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ACCC Recognizes World Ovarian Cancer Day

May 8, 2024
ACCCBuzz Ovarian Cancer Day

Every year, on May 8th, the world comes together to recognize World Ovarian Cancer Day. Established in 2013, the event raises awareness for a disease that is the second most common gynecologic cancer in the United States. An estimated 19,680 women will receive a new diagnosis of ovarian cancer in 2024 and approximately 12,740 women will die from the disease. These figures highlight the fact that ovarian cancer causes more deaths than any other cancer of the female reproductive system.

Ovarian cancer predominantly occurs in elderly women, with approximately half of those diagnosed at 63 years of age or older. Recent decades have seen a gradual decrease in the diagnosis of the disease. The rate of occurrence decreased by approximately 1% to 2% annually between 1990 and the mid-2010s, followed by a more significant decline of nearly 3% per year from 2015 to 2019. According to the American Cancer Society, this is likely due to an increase in the use of oral contraceptives and decreased use of menopausal hormone therapy. 

Screening + Early Detection

As with many cancers, improved screening holds the key to early detection of ovarian cancer. When diagnosed and treated at an early stage, the 5-year survival rate of the disease is 94%. Unfortunately, only about 20% of ovarian cancers are diagnosed at this point. This is likely due to vague symptoms experienced during early ovarian cancer—bloating, fatigue, nausea, diarrhea—which are common to a host of less serious illnesses and can cause patients to overlook them. That was the case for Angela Hernandez, an employee of The University of Texas MD Anderson Cancer Center, who was 32 years old when she was diagnosed with a stage III germ cell tumor (a rare type of ovarian cancer). “I attributed my bloating to a strong course of antibiotics I’d just finished,” she said. “My gynecologist thought the same thing—until she discovered a hard spot when she pressed down on my belly during a well-woman exam.”

Hernandez had the privilege of being employed at a comprehensive cancer center that had the resources to help her navigate her diagnosis and treatment. “As an MD Anderson employee myself, I’ve witnessed the care and expertise of our doctors and staff firsthand,” she said. “So, when I was diagnosed in August 2018, deciding where to go for my treatment really was a no-brainer.” For patients who are not privy to the same opportunity, it is important that organizations develop the tools to help patients and their providers make the appropriate care decisions. Understanding this, in 2019, the Association of Cancer Care Centers (ACCC) launched a multiphase, stakeholder-driven initiative to improve care for patients diagnosed with ovarian cancer in the US.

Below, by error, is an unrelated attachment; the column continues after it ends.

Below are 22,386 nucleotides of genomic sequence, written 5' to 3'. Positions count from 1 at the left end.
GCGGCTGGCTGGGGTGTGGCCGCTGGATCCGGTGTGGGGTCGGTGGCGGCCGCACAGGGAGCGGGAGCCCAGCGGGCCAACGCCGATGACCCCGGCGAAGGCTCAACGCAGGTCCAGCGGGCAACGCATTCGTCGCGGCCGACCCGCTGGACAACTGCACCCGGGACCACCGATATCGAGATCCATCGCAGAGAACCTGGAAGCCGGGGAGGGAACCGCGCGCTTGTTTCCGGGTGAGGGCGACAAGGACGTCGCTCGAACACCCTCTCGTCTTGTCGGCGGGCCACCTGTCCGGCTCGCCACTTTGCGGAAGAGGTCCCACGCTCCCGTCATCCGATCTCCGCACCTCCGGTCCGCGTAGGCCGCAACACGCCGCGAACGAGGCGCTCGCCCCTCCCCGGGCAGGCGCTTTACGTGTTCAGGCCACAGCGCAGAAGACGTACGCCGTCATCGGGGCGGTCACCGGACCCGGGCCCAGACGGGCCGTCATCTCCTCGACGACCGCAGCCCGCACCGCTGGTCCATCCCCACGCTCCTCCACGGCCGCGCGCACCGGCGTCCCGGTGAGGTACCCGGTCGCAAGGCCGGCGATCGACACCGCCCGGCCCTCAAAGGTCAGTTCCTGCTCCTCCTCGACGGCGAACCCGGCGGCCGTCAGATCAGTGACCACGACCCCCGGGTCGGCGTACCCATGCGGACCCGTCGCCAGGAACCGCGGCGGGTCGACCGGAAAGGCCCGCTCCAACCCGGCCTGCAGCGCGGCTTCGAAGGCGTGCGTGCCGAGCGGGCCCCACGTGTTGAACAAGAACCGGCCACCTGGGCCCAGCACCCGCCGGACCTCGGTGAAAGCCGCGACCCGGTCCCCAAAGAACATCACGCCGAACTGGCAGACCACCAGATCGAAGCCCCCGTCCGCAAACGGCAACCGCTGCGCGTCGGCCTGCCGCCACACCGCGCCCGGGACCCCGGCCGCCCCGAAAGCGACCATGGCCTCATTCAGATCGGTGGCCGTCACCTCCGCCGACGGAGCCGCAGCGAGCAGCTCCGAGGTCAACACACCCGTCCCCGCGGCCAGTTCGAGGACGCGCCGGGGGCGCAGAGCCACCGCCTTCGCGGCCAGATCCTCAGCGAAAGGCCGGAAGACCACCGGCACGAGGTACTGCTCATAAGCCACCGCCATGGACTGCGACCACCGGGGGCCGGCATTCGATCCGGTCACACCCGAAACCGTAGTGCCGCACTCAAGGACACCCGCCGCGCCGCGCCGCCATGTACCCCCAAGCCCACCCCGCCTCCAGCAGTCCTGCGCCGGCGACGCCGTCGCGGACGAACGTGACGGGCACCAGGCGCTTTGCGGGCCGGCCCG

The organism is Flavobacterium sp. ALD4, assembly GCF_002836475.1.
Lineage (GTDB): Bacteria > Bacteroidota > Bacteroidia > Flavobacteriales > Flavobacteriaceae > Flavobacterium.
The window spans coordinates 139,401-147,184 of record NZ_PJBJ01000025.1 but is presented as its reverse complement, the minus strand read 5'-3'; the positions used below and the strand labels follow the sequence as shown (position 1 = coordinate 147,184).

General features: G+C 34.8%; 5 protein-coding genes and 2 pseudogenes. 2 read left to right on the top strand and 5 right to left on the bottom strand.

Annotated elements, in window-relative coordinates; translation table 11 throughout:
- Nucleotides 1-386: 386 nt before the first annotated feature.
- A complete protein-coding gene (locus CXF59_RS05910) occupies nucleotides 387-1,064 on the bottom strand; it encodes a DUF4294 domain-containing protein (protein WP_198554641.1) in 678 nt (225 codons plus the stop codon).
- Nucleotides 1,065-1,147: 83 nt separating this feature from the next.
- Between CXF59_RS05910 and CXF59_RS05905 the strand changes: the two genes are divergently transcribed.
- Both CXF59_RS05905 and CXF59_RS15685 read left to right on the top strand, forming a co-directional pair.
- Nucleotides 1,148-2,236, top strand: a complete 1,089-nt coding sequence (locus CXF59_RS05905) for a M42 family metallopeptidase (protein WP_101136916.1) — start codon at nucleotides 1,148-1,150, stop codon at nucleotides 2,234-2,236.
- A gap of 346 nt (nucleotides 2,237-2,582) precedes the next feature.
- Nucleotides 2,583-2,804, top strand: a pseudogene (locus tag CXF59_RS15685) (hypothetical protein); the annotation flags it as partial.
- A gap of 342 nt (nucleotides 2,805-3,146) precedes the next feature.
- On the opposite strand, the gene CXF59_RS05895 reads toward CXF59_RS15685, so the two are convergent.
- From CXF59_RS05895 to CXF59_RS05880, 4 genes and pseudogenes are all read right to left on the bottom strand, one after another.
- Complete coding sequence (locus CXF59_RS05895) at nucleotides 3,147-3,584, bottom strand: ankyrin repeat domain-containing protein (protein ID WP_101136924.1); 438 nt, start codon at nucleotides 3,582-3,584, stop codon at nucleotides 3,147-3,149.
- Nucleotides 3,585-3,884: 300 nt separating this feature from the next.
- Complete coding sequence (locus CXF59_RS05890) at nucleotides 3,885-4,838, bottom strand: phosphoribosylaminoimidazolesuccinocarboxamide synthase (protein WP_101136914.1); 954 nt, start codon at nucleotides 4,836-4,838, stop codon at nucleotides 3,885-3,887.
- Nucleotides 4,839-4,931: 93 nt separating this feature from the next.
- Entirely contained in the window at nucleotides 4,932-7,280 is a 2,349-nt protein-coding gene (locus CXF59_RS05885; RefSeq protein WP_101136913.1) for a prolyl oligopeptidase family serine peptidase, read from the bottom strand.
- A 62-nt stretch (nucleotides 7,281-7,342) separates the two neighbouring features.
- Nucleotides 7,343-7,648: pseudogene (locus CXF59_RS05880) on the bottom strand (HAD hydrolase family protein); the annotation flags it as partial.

Key takeaways included:

  • Top priorities for quality improvement (QI) include genetic testing and counseling, clinical trial enrollment, and coordinated care across the multidisciplinary care team.
  • A focused and structured QI approach, where consensus is built around a problem and solution, can address a specific quality issue in a relatively short time.
  • Multiple stakeholders can contribute to QI solutions with a team approach and clear communication around quality gaps.

ACCC is partnered with cancer programs and practices to support care coordination and communication within the multidisciplinary cancer care team by implementing practice improvement plans that address identified barriers and challenges. Addressing these issues will be a significant step toward improving care for patients with ovarian cancer—from diagnosis through survivorship.

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